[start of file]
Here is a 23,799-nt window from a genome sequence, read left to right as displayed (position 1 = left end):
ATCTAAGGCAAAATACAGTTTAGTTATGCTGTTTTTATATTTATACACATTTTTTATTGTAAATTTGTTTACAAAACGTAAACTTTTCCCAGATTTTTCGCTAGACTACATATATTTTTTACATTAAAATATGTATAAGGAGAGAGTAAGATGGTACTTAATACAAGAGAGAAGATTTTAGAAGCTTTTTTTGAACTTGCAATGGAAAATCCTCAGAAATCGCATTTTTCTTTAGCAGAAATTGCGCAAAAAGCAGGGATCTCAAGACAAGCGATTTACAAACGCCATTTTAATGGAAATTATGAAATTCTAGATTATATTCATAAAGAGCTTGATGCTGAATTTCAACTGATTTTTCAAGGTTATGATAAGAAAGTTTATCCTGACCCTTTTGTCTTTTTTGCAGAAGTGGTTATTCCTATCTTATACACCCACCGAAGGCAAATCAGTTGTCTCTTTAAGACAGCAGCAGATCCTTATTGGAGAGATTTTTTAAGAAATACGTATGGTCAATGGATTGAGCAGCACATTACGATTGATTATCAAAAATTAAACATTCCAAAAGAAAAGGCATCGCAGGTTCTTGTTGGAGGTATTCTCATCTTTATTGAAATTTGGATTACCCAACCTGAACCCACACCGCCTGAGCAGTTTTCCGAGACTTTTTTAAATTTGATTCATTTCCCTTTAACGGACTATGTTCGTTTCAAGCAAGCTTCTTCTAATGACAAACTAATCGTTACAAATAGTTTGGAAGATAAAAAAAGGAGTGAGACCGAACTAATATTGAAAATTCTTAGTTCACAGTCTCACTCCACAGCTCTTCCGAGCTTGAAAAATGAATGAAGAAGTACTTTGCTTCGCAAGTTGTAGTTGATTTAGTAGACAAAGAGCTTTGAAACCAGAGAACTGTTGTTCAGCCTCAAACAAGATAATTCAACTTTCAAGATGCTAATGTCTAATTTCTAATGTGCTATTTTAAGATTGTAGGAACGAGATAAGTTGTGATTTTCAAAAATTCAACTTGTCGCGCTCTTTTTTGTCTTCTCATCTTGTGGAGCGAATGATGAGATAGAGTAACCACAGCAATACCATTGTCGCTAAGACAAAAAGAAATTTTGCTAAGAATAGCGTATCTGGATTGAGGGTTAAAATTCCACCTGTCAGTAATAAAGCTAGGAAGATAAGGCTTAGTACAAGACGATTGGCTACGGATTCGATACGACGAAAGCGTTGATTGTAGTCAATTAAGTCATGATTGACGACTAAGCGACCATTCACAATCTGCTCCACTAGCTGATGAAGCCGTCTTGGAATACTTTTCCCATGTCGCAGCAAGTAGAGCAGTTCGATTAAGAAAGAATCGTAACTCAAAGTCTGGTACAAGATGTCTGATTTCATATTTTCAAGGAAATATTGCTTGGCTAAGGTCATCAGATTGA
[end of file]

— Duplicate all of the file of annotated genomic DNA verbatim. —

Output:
Here is a 23,799-nt window from a genome sequence, read left to right as displayed (position 1 = left end):
ATCTAAGGCAAAATACAGTTTAGTTATGCTGTTTTTATATTTATACACATTTTTTATTGTAAATTTGTTTACAAAACGTAAACTTTTCCCAGATTTTTCGCTAGACTACATATATTTTTTACATTAAAATATGTATAAGGAGAGAGTAAGATGGTACTTAATACAAGAGAGAAGATTTTAGAAGCTTTTTTTGAACTTGCAATGGAAAATCCTCAGAAATCGCATTTTTCTTTAGCAGAAATTGCGCAAAAAGCAGGGATCTCAAGACAAGCGATTTACAAACGCCATTTTAATGGAAATTATGAAATTCTAGATTATATTCATAAAGAGCTTGATGCTGAATTTCAACTGATTTTTCAAGGTTATGATAAGAAAGTTTATCCTGACCCTTTTGTCTTTTTTGCAGAAGTGGTTATTCCTATCTTATACACCCACCGAAGGCAAATCAGTTGTCTCTTTAAGACAGCAGCAGATCCTTATTGGAGAGATTTTTTAAGAAATACGTATGGTCAATGGATTGAGCAGCACATTACGATTGATTATCAAAAATTAAACATTCCAAAAGAAAAGGCATCGCAGGTTCTTGTTGGAGGTATTCTCATCTTTATTGAAATTTGGATTACCCAACCTGAACCCACACCGCCTGAGCAGTTTTCCGAGACTTTTTTAAATTTGATTCATTTCCCTTTAACGGACTATGTTCGTTTCAAGCAAGCTTCTTCTAATGACAAACTAATCGTTACAAATAGTTTGGAAGATAAAAAAAGGAGTGAGACCGAACTAATATTGAAAATTCTTAGTTCACAGTCTCACTCCACAGCTCTTCCGAGCTTGAAAAATGAATGAAGAAGTACTTTGCTTCGCAAGTTGTAGTTGATTTAGTAGACAAAGAGCTTTGAAACCAGAGAACTGTTGTTCAGCCTCAAACAAGATAATTCAACTTTCAAGATGCTAATGTCTAATTTCTAATGTGCTATTTTAAGATTGTAGGAACGAGATAAGTTGTGATTTTCAAAAATTCAACTTGTCGCGCTCTTTTTTGTCTTCTCATCTTGTGGAGCGAATGATGAGATAGAGTAACCACAGCAATACCATTGTCGCTAAGACAAAAAGAAATTTTGCTAAGAATAGCGTATCTGGATTGAGGGTTAAAATTCCACCTGTCAGTAATAAAGCTAGGAAGATAAGGCTTAGTACAAGACGATTGGCTACGGATTCGATACGACGAAAGCGTTGATTGTAGTCAATTAAGTCATGATTGACGACTAAGCGACCATTCACAATCTGCTCCACTAGCTGATGAAGCCGTCTTGGAATACTTTTCCCATGTCGCAGCAAGTAGAGCAGTTCGATTAAGAAAGAATCGTAACTCAAAGTCTGGTACAAGATGTCTGATTTCATATTTTCAAGGAAATATTGCTTGGCTAAGGTCATCAGATTGA